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How do you stop Baylor's Robert Griffin III?

Nebraska's Taylor Martinez led his team to a win over OSU. This week, the Cowboys face a quarterback with a similar style, but Griffin's arm makes him even more dangerous.
By JOHN HELSLEY, Staff Writer, Modified: November 4, 2010 at 8:31 am •  Published: November 3, 2010

The similarities between Baylor's Robert Griffin III and Nebraska's Taylor Martinez are obvious.

And overstated.

Yes, Griffin, like Martinez, looms as a game-changing quarterback who is dangerous and elusive and capable of carving up defenses with his arm or his legs.

So their styles are similar, sounding an alarm among Oklahoma State fans, since Martinez crafted the Huskers' 51-41 win inside Boone Pickens Stadium.

Yet they're also strikingly different.

And different, in Griffin's case, may be more difficult.

"He can do so many things," said Oklahoma State defensive coordinator Bill Young.

Martinez is an option engineer who can also throw, as the Cowboys fatally found out, although it was a career passing day for the Nebraska freshman.

Griffin can — and will — run, yet it's not his first priority. As the trigger man in Baylor's spread offense, he's attacking through the air whenever possible.

Martinez runs almost as much as he throws, with 112 rushing attempts and 120 passes through eight games.

Griffin's pass-to-run ratio is roughly 3-to-1, with 294 throws and 92 runs. And he's accounted for 2,995 yards of total offense, compared to Martinez's 2,047.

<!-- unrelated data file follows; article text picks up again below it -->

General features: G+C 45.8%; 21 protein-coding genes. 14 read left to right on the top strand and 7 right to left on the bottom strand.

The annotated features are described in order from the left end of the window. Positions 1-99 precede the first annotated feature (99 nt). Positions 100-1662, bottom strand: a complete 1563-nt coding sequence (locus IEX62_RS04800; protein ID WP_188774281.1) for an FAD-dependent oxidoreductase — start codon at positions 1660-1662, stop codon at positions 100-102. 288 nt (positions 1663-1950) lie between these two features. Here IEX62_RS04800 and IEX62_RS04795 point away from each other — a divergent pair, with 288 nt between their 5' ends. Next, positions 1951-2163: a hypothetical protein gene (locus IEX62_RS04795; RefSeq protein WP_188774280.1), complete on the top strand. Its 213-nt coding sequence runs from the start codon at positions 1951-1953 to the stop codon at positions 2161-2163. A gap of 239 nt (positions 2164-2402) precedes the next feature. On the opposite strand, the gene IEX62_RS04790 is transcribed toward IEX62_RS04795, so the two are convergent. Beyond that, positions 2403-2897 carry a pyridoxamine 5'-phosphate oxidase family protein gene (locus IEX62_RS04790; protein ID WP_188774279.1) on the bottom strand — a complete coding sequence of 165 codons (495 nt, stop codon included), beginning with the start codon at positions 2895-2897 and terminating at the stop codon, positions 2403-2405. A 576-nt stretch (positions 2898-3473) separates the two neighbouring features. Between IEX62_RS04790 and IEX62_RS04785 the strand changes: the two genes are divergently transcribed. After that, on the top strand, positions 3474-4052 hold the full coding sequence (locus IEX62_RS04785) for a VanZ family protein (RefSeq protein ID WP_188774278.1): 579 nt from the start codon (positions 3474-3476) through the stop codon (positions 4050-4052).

Martinez will pass if dared, which is what he did to OSU.

With Griffin, where do you dare?

"He runs like Taylor Martinez but is probably a better thrower," said Cowboys end Ugo Chinasa.

No probably about it.

And therein lies the challenge of dealing with Griffin, who understands his importance in the Bears offense, if not Baylor's complete rise to respectability.

"As I am, we are," Griffin said after directing last week's win over Texas.


The Oklahoman's John Helsley examines five factors Oklahoma State must consider in dealing with Baylor quarterback Robert Griffin:

1. Double wide. Unlike Nebraska's more traditional power option look, Baylor spreads the field — to extremes.

"Baylor will stress you more than other teams," Young said, "because their wide receivers will line up three and four yards from the boundary. Most people are going to be two or three yards from the numbers. Theirs are clear outside near the sideline."

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